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Hyperthyroidism in cats

Cats as they age commonly develop a disease which causes an increase in thyroid hormone called hyperthyroidism. The thyroid is the accelerator pedal of the body. Increased thyroid level causes problems throughout the body including the heart, kidneys, gut and brain.

Treating thyroid disease can be very rewarding. Many changes in your cat that have been put down as old age changes are often reversed once the thyroid levels normalise. When things go well they put on weight, have a thicker, shinier coat and become more happy and relaxed. 

Signs of hyperthyroidism

  • Change in personality. Cats become needy and insistent. They will often want to be fed constantly. Cats become more agitated.
  • Weight loss with increased appetite and water intake. Despite eating more they are losing weight. Often cats also vomit and have diarrhoea.
  • Rapid heart rate. A hyperthyroid cat will often have a heart rate over 200 beats per minute. (Normal is 160 bpm).

  Make an Appointment with the Vet

or call us on 9913 7979


Clinical signs and history can often alert us to possible thyroid disease but blood tests are needed for a diagnosis.

Thyroid disease can usually be diagnosed with a routine blood test. Our Full Profile measures T4 along with many other factors. Many of our pets have the full profile now as part of their regular health care. This has meant we have excellent awareness of thyroid levels and changes that could cause your cats severe disease. 


  • Daily medication

The most common treatment is giving tablets or intradermal creams every day to control the thyroid level. These are usually given twice daily and their effect on the body needs to be regularly monitored with follow up blood tests. If the medication is not given the thyroid levels will rise again and start to make your cat unwell. 

Monitoring bloods and physical examinations are very important as thyroid disease is often present with other diseases such as kidney disease and high blood pressure. Careful dose adjustment is needed for the best results.

  • Radioactive Iodine Treatment

This specialist treatment involves giving your cat a low dose of radioactive iodine which concentrates in the thyroid tissue, killing the hyperactive thyroid cells.  Cats are kept in hospital for a number of days when the radiation levels are highest. When sent home, you must avoid being in close contact with your cat for a few weeks as the low level of radiation gradually decreases. This treatment regime is all clearly explained to you before the cat is treated. 

Radioactive Iodine Treatment (RIT) is a permanent treatment and is effective in 95% cases. The cost of this treatment has actually been decreasing and is now around $2000. It is really worthwhile to consider this treatment especially with the inconvenience of twice daily medication and the cost of on-going life long medications.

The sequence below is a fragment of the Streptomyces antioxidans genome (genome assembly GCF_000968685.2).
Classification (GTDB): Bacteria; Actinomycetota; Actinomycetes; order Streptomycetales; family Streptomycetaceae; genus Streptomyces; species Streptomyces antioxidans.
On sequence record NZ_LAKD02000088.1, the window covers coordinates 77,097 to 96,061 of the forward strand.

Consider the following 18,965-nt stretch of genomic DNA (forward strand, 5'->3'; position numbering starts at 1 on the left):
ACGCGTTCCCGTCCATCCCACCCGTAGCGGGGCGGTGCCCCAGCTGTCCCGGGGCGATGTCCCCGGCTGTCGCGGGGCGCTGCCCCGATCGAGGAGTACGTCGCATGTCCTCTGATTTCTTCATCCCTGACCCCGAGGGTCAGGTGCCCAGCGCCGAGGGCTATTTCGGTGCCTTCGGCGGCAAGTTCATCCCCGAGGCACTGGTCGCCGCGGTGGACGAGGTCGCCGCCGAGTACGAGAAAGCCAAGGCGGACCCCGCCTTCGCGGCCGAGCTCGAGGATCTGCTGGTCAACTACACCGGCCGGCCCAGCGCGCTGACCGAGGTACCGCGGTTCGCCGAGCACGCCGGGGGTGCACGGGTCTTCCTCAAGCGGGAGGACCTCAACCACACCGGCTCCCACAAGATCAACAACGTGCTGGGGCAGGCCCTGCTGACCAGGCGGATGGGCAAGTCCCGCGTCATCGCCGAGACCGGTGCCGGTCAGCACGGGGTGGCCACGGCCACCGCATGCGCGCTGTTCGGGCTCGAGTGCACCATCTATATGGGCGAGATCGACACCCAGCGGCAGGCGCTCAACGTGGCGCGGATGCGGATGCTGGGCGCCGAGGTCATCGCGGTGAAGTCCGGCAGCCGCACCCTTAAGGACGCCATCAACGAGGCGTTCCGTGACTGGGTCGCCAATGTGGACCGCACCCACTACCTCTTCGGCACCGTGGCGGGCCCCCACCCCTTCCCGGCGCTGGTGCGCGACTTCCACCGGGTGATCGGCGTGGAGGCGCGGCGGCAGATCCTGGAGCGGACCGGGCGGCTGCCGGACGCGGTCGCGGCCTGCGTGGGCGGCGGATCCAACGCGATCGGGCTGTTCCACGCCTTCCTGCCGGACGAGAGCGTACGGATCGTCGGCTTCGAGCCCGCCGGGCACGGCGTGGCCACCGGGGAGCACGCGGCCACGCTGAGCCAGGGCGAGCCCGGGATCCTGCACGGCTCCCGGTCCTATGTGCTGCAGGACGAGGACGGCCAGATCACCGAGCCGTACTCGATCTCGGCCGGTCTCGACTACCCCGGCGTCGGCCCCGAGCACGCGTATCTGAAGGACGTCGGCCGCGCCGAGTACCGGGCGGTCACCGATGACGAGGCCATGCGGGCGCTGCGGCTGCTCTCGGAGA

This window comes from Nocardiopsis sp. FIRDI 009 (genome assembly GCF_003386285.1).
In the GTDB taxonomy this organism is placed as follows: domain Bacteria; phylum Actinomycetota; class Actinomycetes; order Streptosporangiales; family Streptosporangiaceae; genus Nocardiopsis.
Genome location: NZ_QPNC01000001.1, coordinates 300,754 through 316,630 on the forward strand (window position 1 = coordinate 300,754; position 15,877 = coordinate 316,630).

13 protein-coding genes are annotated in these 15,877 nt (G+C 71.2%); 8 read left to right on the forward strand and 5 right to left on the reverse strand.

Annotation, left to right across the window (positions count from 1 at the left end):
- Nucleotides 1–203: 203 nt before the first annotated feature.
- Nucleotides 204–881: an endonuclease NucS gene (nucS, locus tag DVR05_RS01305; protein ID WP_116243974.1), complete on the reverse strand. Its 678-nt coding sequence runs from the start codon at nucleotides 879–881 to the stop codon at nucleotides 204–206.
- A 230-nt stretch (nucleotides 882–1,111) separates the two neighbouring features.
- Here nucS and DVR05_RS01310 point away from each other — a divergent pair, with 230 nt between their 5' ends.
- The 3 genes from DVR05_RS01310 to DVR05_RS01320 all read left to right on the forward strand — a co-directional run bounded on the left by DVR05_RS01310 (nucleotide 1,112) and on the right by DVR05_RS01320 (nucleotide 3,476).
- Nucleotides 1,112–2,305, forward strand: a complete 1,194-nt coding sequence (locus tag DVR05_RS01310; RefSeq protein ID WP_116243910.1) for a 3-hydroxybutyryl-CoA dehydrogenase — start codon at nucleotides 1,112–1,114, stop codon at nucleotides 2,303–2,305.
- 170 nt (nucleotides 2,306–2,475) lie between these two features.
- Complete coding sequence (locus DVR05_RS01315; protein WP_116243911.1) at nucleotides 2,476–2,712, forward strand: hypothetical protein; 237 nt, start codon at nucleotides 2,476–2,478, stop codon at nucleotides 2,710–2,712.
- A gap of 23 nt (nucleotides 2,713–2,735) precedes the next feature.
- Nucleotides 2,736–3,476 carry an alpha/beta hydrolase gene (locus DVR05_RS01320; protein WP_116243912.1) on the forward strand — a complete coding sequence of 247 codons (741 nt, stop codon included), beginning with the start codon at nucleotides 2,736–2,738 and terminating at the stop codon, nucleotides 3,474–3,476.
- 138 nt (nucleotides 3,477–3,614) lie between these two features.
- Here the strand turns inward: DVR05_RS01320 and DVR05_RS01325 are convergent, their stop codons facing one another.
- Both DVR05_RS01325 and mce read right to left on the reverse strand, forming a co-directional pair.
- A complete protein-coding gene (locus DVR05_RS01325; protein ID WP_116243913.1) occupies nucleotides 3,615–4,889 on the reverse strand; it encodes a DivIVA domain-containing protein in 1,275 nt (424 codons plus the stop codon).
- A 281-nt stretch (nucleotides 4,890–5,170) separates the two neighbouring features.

Monitoring blood tests are still needed after RIT and a yearly Full Profile is still recommended. As with all elderly cats regular urine tests are also very helpful.

  • Dietary treatment

Some cats have had their hyperthyroidism controlled with dietary treatment. These special veterinary diets have extremely low levels of iodine. The aim is to make it difficult to produce thyroid hormone. Most foods contain iodine so the diet needs to be fed as the entire ration. If any other foods are eaten the diet will not work.


Thyroid disease is very common in cats over 10 years. If left untreated the high levels of thyroid hormone will cause problems in all the cat’s systems. Those changes will be ultimately fatal.

By treating your cat with medication you can appreciate the health improvements of controlling the thyroid disease. Ultimately, specialist referral for radioactive iodine treatment will give you the best long term result for your cat. It is a permanent treatment and relieves the burden of having to constantly medicate your pet.

  Make an Appointment with the Vet

or call us on 9913 7979

  Request a medication refill


Hypothyroidism in dogs

Dogs less commonly have thyroid disease and generally have a problem with low thyroid levels. We measure T4 in our Full Blood Profile and one low reading is often not significant.

Signs of hypothyroidism include hair loss and dull coat, decreased energy levels, weight gain and a slow heart beat. 

If your dog has a low T4 along with some of the signs of hypothyroidism we may start them on medication to supplement their thyroid hormone. If this is helpful, you will notice positive changes in your pet within a month. 

Dogs on thyroid supplementation will need a yearly medication review to monitor thyroid levels and all the other comprehensive indices. 

Neville’s hypothyroid problem.


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